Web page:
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Universal Access soars in IPO

Universal Access Inc. (Nasdaq: UAXS), a telecommunications company that buys and sells unused network capacity, gained 19 3/16 to 33 3/16, or 137 percent after it priced shares at $14 for trading Friday.

The Universal Access initial public offering priced above its raised range of $11-13.

The company, which is backed in part by Web venture firm Internet Capital Group Inc. (Nasdaq: ICGE), raised the number of shares it will sell by 1 million to 11 million shares. The initial pricing range had been $8 to $10 a share.

The offering, underwritten by Goldman, Sachs & Co, will leave about 85.8 million shares outstanding in the company.

The offering is expected to do well, based on the company's unique business model; Universal Access acts as an intermediary for telcos focusing on building a customer base, and those focused on building networks. It buys excess telecom circuits from network providers and then resells it to service providers who need it.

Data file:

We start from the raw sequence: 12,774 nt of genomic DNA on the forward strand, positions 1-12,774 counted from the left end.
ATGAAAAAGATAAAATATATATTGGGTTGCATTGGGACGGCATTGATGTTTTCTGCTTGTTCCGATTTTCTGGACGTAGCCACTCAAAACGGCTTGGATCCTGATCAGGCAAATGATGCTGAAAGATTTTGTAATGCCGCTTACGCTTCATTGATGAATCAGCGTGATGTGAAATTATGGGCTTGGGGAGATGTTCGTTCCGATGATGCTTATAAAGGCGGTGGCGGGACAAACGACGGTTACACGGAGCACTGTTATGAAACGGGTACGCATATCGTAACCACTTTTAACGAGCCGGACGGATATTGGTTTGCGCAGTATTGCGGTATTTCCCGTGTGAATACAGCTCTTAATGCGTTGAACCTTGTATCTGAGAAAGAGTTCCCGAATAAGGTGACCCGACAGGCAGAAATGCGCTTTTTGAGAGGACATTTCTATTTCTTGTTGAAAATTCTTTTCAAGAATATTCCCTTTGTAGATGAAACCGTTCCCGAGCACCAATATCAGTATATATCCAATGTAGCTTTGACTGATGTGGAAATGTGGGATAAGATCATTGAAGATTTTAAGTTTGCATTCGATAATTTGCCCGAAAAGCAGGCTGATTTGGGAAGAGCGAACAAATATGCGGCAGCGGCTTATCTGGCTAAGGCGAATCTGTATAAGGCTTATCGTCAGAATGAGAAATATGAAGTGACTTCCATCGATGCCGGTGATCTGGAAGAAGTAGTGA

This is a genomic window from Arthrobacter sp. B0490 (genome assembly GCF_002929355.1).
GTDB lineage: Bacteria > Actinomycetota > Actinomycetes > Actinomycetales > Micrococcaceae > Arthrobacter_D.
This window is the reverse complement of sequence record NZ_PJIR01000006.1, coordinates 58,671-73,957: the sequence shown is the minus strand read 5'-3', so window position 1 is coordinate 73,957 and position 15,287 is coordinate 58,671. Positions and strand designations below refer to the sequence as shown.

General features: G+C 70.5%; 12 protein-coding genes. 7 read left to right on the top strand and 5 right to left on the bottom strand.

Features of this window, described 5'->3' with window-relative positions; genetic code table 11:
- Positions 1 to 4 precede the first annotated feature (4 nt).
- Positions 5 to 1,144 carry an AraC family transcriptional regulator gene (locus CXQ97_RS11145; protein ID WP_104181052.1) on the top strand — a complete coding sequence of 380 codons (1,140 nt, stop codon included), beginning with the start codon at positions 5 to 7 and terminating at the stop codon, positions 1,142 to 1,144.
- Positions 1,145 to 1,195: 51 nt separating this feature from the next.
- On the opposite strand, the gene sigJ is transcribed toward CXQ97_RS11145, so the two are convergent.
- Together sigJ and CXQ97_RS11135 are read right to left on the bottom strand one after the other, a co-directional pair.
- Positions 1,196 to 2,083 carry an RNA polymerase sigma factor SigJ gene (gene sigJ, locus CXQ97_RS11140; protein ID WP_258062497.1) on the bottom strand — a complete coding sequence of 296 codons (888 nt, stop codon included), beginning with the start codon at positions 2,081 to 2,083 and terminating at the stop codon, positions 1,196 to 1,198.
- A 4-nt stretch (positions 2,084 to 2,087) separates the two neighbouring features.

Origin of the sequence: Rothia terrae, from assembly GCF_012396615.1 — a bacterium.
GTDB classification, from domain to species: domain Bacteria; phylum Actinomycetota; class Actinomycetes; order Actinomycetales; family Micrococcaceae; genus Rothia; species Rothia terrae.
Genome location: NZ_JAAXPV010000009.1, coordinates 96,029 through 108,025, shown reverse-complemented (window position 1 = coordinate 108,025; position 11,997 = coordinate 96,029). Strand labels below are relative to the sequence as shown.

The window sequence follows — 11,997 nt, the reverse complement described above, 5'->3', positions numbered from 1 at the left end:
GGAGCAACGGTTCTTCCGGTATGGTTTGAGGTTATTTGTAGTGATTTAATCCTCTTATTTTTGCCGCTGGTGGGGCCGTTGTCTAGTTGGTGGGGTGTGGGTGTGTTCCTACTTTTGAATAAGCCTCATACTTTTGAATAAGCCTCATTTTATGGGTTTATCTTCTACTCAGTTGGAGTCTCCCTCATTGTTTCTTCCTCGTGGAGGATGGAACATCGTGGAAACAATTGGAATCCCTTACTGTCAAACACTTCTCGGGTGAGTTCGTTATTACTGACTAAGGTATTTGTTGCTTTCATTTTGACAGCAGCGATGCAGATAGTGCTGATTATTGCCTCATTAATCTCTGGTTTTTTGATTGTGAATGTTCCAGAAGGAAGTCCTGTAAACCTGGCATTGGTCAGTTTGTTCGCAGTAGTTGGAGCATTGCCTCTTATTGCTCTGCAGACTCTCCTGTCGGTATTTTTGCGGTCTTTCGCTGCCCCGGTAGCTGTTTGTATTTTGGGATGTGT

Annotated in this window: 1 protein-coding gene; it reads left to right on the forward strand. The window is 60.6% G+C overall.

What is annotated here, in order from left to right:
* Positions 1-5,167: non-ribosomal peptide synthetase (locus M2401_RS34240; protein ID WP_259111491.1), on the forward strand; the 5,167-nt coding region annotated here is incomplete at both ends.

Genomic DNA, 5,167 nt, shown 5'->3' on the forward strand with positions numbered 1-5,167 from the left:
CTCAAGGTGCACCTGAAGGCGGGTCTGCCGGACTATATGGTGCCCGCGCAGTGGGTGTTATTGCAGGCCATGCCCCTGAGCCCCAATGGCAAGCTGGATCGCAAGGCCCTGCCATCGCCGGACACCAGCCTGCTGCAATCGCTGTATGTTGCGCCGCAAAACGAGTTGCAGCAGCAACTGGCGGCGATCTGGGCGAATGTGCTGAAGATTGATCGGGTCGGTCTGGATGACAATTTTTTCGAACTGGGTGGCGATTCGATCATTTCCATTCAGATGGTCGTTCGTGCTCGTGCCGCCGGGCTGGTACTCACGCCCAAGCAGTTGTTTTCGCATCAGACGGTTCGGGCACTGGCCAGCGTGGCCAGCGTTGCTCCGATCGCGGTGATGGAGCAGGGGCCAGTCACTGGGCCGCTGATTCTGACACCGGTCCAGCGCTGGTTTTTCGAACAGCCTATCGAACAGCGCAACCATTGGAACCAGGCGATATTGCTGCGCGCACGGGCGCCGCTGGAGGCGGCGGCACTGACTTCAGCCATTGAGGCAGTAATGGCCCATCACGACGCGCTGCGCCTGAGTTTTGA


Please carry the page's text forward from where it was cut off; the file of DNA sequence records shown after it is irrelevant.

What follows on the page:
"It is unique," said Paul Bard, an analyst at Renaissance Capital. "And it has the advantage of being one of the first to move in this space." The market for providing a link between carriers and suppliers is large and growing, and Universal Access has the advantage of being independent, as opposed to some of its competitors, such as Cisco (Nasdaq: CSCO), Bard said. Though the company does have big losses, "It also has a recurring revenue model, and is signing up customers for long-term contracts, of about five years," which makes it a better investment than a software company, he added.

The company's revenue have boomed, but so have losses. For the year ended December 31, the company had a net loss of $20.5 million on revenue of $14.9 million, as opposed to a loss of $3 million on revenue of $2.3 million for 1998.

Current and potential competitors include national and local carriers, such as AT&T (NYSE: T), Broadwing (NYSE: BRW), MCI WorldCom (Nasdaq: WCOM) and Williams Communications (NYSE: WCG); companies that provide co-location facilities, such as AboveNet Communications (MFN), Equinix, Exodus Communications (Nasdaq: EXDS), Frontier Global Center, and Intel (Nasdaq: INTC); competitive local exchange carriers, such as ELI, ICG Communications (Nasdaq: ICGX), NextLink Communications (Nasdaq: NXLK), and incumbent local exchange carriers, such as GTE (NYSE: GTE) and Sprint (NYSE: FON).

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